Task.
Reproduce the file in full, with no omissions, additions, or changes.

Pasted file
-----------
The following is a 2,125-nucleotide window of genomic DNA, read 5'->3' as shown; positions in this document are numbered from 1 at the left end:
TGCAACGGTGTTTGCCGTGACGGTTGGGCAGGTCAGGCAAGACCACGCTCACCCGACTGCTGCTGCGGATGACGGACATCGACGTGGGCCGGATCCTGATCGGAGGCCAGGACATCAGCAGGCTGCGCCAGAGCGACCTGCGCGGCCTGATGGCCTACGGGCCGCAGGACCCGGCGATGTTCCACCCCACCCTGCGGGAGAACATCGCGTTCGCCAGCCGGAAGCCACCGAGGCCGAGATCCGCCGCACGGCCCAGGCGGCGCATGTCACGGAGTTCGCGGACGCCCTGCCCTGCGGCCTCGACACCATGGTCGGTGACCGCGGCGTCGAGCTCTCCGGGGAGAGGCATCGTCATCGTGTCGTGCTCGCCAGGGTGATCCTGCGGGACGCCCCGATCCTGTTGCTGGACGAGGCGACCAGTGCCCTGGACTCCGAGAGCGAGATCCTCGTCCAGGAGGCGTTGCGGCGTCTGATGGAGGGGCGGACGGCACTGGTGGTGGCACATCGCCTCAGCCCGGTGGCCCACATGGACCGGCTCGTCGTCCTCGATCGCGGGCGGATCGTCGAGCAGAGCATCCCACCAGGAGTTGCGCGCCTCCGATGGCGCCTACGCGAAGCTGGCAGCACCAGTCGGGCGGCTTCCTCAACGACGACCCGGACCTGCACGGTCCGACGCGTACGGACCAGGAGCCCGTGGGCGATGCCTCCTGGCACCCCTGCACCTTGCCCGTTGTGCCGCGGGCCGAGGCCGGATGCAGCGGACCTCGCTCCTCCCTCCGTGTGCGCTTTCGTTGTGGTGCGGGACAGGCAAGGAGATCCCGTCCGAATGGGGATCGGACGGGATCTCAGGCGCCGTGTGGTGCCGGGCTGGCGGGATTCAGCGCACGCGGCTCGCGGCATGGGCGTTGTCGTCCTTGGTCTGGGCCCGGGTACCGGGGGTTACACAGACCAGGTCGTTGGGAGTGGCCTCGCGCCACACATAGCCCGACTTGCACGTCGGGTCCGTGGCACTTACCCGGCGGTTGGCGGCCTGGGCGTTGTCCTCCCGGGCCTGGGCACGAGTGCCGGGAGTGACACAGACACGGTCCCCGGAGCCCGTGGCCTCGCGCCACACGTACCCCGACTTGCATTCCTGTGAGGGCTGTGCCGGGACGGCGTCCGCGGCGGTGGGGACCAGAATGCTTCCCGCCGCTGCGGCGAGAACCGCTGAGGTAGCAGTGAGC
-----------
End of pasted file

The following is a 2,125-nucleotide window of genomic DNA, read 5'->3' as shown; positions in this document are numbered from 1 at the left end:
TGCAACGGTGTTTGCCGTGACGGTTGGGCAGGTCAGGCAAGACCACGCTCACCCGACTGCTGCTGCGGATGACGGACATCGACGTGGGCCGGATCCTGATCGGAGGCCAGGACATCAGCAGGCTGCGCCAGAGCGACCTGCGCGGCCTGATGGCCTACGGGCCGCAGGACCCGGCGATGTTCCACCCCACCCTGCGGGAGAACATCGCGTTCGCCAGCCGGAAGCCACCGAGGCCGAGATCCGCCGCACGGCCCAGGCGGCGCATGTCACGGAGTTCGCGGACGCCCTGCCCTGCGGCCTCGACACCATGGTCGGTGACCGCGGCGTCGAGCTCTCCGGGGAGAGGCATCGTCATCGTGTCGTGCTCGCCAGGGTGATCCTGCGGGACGCCCCGATCCTGTTGCTGGACGAGGCGACCAGTGCCCTGGACTCCGAGAGCGAGATCCTCGTCCAGGAGGCGTTGCGGCGTCTGATGGAGGGGCGGACGGCACTGGTGGTGGCACATCGCCTCAGCCCGGTGGCCCACATGGACCGGCTCGTCGTCCTCGATCGCGGGCGGATCGTCGAGCAGAGCATCCCACCAGGAGTTGCGCGCCTCCGATGGCGCCTACGCGAAGCTGGCAGCACCAGTCGGGCGGCTTCCTCAACGACGACCCGGACCTGCACGGTCCGACGCGTACGGACCAGGAGCCCGTGGGCGATGCCTCCTGGCACCCCTGCACCTTGCCCGTTGTGCCGCGGGCCGAGGCCGGATGCAGCGGACCTCGCTCCTCCCTCCGTGTGCGCTTTCGTTGTGGTGCGGGACAGGCAAGGAGATCCCGTCCGAATGGGGATCGGACGGGATCTCAGGCGCCGTGTGGTGCCGGGCTGGCGGGATTCAGCGCACGCGGCTCGCGGCATGGGCGTTGTCGTCCTTGGTCTGGGCCCGGGTACCGGGGGTTACACAGACCAGGTCGTTGGGAGTGGCCTCGCGCCACACATAGCCCGACTTGCACGTCGGGTCCGTGGCACTTACCCGGCGGTTGGCGGCCTGGGCGTTGTCCTCCCGGGCCTGGGCACGAGTGCCGGGAGTGACACAGACACGGTCCCCGGAGCCCGTGGCCTCGCGCCACACGTACCCCGACTTGCATTCCTGTGAGGGCTGTGCCGGGACGGCGTCCGCGGCGGTGGGGACCAGAATGCTTCCCGCCGCTGCGGCGAGAACCGCTGAGGTAGCAGTGAGC